Curriculum Guides

  • INSIDE Journalism: Now You're in the Know

    The lessons in "INSIDE Journalism: Now You're in the Know," focus on the Monday through Friday sections of The Washington Post. "Blood Hounds 'Volunteer' Without Even a Bow-Ow," an article from the Health section, combines science, technology and a child's love for animals while introducing students to a business in Annapolis. "Inside the Post," a reproducible search of the sections, should lead to discussion of the organization of the Post and current events.

  • INSIDE Journalism: Editorial Cartoons

    Opinion can be expressed without the confines of language when presented in editorial cartoons. "INSIDE Journalism: Editorial Cartoons," takes a closer look at Herblock, Toles and the art of the visual commentator. Works of Herblock and Toles are reproduced for use in art, history or journalism classes. "Who Was Herblock?" and "Meet the Editorial Cartoonist" bring The Post's editorial cartoonists up front and close.

  • Career Choices

    An interview with White House Press Secretary Ari Fleischer is the stimulus to discuss career choices. In addition to Fleischer?s Q and A, "Meet the Press" and "The Press Secretary" give perspective on working at the White House. "Official Words" and "White House Terms" provide vocabulary. Students consider their interests as they complete "Classified: Jobs for Me." "Census Counts," a fact sheet provides data from the 2000 census to use with the worksheet "We Are in the Numbers." Other reproducibles and resources provide further study of employment.

  • INSIDE Journalism: The Sports Page

    "Shirley, One of the Best," sampling the spectrum of sports coverage in The Post from the early days of N.W. Baxter and Shirley Povich to today's editors and reporters, provides examples for your sports writers. In the KidsPost article, "Following the Bouncing Ball," sports reporter Steve Wyche takes readers courtside as he covers the Wizards and in "Meet the Sports Editor," Cindy Boren takes us behind the byline to get articles ready for publishing.

  • INSIDE Journalism: Composing Columns

    "INSIDE Journalism: Composing Columns" provides insight and how-to information to better express one's views, using the work of columnists as models. Finding one's voice is the underlying theme of the activities. Marc Fisher, one of many voices in the columns published in The Washington Post, explains the role of a newspaper columnist, tells about his writing process and shares a column written just for KidsPost. Reproducibles help students understand how to vary ledes in their columns and essays.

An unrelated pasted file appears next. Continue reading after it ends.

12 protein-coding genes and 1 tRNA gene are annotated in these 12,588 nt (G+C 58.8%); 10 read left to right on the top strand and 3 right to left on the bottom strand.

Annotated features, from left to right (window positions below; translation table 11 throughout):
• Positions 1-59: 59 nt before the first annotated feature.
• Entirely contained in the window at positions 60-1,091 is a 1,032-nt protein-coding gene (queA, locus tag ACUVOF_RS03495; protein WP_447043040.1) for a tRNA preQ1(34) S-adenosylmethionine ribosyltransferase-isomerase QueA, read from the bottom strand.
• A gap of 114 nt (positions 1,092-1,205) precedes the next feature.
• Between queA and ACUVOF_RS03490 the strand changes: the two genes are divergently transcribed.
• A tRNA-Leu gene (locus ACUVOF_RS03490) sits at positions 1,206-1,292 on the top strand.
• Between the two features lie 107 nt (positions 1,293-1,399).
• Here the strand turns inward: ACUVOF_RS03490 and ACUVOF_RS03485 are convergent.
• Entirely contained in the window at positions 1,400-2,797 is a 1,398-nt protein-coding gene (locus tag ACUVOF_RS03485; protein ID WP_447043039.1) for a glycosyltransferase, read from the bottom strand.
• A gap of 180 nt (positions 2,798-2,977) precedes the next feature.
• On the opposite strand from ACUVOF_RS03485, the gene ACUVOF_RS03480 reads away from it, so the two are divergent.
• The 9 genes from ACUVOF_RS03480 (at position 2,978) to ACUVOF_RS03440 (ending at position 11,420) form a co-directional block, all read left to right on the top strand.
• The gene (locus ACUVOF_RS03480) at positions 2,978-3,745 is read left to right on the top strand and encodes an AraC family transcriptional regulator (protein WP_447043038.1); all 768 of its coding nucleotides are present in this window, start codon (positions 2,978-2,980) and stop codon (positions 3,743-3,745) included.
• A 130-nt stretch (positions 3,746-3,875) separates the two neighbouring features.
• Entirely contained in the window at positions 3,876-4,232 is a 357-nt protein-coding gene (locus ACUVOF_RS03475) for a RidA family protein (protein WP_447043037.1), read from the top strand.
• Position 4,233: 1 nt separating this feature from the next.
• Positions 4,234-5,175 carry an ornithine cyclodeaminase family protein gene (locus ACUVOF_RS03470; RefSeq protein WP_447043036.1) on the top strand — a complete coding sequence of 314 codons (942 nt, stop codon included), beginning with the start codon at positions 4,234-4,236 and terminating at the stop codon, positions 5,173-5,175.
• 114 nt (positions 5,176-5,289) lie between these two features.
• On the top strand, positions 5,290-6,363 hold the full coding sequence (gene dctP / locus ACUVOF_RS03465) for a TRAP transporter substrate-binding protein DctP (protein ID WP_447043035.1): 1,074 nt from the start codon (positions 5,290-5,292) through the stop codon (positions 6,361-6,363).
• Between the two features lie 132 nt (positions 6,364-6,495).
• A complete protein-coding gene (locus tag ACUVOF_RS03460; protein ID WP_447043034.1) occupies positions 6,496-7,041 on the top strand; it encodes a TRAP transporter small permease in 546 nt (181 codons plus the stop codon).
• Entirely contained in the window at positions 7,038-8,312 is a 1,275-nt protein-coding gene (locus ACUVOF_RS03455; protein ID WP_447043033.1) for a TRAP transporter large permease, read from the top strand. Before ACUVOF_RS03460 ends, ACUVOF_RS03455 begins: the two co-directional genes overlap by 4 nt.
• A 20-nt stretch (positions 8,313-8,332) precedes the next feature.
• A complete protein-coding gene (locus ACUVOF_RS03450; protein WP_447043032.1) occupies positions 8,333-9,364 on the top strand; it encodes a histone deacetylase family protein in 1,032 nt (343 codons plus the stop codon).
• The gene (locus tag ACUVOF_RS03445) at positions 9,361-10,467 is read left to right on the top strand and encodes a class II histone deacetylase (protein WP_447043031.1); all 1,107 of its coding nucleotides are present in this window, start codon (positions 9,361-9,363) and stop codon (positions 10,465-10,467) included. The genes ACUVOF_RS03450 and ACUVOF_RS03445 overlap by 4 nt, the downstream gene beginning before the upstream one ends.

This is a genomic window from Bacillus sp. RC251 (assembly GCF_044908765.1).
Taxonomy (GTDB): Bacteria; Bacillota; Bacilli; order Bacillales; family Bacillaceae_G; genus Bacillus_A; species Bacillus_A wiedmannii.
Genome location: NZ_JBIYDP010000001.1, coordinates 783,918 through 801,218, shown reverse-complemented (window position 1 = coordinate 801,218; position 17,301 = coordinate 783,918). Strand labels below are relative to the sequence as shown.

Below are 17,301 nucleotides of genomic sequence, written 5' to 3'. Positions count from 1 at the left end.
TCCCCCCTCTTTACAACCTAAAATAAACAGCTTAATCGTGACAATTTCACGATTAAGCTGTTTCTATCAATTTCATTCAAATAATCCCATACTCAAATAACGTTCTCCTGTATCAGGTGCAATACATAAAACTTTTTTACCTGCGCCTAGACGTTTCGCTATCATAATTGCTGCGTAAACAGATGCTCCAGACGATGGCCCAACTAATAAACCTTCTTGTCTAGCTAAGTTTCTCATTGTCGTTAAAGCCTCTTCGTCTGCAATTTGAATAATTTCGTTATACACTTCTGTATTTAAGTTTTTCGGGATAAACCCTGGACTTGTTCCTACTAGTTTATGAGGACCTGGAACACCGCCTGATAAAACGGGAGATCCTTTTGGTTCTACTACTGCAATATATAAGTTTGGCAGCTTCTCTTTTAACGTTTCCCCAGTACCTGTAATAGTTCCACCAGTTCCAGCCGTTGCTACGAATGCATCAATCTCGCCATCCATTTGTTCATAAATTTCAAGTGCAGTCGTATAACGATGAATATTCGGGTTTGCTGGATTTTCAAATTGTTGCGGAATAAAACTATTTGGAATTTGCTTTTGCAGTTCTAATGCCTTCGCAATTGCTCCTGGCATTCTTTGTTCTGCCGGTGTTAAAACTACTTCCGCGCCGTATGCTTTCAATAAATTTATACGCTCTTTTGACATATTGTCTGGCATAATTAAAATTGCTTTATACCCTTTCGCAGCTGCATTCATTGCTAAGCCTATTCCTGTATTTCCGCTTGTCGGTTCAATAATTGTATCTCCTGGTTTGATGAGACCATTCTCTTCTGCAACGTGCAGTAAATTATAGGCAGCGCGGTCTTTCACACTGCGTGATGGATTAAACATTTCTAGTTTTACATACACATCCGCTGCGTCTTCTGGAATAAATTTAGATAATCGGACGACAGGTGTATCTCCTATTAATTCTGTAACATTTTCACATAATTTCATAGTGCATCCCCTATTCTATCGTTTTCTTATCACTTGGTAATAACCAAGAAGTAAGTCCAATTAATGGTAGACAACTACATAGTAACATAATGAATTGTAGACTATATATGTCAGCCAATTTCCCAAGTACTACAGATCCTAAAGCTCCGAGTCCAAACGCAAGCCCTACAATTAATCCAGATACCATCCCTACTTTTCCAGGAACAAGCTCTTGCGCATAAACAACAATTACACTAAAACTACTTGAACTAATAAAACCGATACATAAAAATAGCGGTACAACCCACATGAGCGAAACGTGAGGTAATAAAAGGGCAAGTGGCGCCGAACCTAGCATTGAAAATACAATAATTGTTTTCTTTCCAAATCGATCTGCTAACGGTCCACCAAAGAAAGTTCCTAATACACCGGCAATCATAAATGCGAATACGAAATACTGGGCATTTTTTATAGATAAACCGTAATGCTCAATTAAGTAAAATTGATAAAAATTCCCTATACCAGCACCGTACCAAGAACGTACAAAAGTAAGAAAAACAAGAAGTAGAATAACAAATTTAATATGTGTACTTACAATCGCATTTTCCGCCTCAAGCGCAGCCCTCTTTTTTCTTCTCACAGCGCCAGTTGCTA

• INSIDE Journalism: Keep the 'Ad'itude

    The business side of producing a newspaper is discussed in "INSIDE Journalism: Keep the 'Ad'itude." Students are asked to classify advertisements as display or classified and to critique their effectiveness as consumer communication and as works of art.

  • Is Capitalsaurus the Real Thing?

    After reading primary documents, students are asked to take a position on the Capitalsaurus. This lesson provides two KidsPost articles, a bill that makes the Capitalsaurus D.C.'s official dinosaur, and an excerpt from a type specimen list prepared by the National Museum of Natural History. Worksheet, crossword puzzle and a word study (dinosaur) are ready to reproduce. Resources and vocabulary are also included.

  • Triangle Fire

    Workplace conditions and safety, the role of immigrants in the American work force and the power of the vote to bring about change can be addressed through the activities in Triangle Fire. Excerpts from David Von Drehle's Triangle Fire are used in three exercises with reproducibles: "The Cutter's Art," "The Workplace at the Turn of the Twentieth Century" and "Tammany Hall and Workplace Safety Reform." Until 9-11-01, The Triangle Waist Company fire was the worst workplace disaster in New York history.

  • Our First Families

    Our First Families is the first of nine once-a-month guides that feature an illustrated segment of the history of the Washington area. The era of the Algonquian-speaking people who settled on the Potomac and Anacostia rivers before 1400 is studied through a Q and A, developed with Post editor and writer Fred Barbash, watercolors and engravings of the late 1500s and the work of Post artist Patterson Clark. A timeline, map of the area in 1600, and "Mamonotowick, Weroances and the People" can be used for cross-disciplinary activities.

  • Hogs Wild/First Towns

    First Towns, second of nine once-a-month guides that feature an illustrated segment of the history of the Washington area, focuses on European exploration and settlement along the Potomac River. Resources are provided to research explorations of North America, 1600 - 1750, or for younger students to do a word find. The illustration, map and Q&A focus on the first European settlements in this D.C. area: Alexandria, Georgetown and Bladensburg.

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